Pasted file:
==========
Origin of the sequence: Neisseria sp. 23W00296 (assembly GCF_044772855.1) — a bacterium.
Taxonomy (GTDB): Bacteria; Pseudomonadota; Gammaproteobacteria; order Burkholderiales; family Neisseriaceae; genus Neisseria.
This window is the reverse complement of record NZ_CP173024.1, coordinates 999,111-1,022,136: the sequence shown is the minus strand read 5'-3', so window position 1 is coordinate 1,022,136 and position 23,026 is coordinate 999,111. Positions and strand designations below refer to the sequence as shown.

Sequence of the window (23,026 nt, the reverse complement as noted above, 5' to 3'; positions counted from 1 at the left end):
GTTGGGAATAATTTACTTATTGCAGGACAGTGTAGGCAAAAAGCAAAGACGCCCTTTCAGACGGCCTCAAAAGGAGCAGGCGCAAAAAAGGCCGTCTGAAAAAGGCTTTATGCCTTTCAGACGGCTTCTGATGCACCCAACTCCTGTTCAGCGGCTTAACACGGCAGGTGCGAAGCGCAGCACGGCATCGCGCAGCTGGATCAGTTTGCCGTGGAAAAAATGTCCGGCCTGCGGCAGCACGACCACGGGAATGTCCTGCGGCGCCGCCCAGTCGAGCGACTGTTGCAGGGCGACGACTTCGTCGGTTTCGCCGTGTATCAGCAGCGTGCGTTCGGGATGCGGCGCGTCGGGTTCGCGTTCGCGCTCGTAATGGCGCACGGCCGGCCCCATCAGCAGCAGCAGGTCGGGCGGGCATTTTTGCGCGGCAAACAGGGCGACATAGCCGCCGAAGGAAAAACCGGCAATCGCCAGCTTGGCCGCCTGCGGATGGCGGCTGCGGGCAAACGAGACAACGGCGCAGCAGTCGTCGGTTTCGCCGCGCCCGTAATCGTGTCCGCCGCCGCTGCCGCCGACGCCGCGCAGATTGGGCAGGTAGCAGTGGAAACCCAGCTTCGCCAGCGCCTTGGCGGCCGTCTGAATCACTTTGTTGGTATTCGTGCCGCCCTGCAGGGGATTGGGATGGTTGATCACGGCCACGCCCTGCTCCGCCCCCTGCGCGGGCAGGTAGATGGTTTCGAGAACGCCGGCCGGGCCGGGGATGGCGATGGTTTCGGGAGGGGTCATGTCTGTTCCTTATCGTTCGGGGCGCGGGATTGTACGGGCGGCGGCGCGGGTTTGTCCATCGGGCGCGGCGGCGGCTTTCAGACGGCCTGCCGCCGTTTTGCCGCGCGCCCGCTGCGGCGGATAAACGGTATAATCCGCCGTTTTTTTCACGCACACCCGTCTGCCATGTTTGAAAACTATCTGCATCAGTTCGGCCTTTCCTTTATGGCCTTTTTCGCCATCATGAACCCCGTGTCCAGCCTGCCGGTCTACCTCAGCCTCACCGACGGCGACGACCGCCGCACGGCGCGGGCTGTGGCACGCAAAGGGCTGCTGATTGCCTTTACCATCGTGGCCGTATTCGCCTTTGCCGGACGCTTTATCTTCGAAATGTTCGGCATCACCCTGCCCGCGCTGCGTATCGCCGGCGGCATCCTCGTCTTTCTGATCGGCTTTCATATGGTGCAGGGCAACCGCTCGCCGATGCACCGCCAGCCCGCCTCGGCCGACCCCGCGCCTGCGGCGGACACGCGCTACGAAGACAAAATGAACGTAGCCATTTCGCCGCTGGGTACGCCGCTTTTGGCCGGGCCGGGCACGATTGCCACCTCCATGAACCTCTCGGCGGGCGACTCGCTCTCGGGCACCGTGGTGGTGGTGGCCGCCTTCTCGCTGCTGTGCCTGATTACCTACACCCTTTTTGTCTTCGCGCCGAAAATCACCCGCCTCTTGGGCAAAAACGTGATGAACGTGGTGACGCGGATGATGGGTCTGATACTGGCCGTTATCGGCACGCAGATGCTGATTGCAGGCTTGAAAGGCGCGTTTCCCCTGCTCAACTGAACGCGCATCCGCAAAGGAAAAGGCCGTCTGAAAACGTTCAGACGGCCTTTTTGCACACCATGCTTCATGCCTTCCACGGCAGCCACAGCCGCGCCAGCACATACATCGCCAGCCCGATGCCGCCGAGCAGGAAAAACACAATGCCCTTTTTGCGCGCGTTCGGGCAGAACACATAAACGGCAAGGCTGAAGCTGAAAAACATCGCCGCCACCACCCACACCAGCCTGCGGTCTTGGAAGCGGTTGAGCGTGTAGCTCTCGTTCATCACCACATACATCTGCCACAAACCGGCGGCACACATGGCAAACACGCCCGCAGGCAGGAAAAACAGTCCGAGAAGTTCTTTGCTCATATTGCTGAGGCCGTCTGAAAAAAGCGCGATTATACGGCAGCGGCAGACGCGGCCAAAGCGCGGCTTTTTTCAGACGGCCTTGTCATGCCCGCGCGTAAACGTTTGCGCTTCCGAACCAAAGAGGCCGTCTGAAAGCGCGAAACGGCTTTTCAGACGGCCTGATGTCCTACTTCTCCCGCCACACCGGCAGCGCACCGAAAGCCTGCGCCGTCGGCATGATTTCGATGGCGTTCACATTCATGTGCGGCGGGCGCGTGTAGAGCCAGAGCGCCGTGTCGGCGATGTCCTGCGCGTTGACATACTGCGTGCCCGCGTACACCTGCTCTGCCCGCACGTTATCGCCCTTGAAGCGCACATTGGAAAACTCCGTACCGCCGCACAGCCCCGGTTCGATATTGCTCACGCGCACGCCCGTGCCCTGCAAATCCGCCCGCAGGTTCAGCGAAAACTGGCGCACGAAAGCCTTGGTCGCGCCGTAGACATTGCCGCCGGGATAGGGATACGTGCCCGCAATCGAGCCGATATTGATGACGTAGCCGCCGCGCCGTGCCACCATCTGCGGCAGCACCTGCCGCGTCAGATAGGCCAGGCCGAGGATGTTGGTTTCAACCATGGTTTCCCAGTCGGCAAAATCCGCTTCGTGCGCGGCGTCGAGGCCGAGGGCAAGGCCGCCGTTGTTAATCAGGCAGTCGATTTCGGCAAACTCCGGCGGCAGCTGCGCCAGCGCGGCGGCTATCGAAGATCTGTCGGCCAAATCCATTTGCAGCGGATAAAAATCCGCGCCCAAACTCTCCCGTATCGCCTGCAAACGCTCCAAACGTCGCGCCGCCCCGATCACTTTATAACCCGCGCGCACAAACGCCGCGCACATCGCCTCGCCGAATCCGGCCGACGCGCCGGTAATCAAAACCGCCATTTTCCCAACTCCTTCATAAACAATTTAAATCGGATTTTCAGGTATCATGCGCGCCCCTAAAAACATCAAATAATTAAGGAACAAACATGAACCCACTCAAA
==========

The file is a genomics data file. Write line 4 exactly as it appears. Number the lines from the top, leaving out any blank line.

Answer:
Sequence of the window (23,026 nt, the reverse complement as noted above, 5' to 3'; positions counted from 1 at the left end):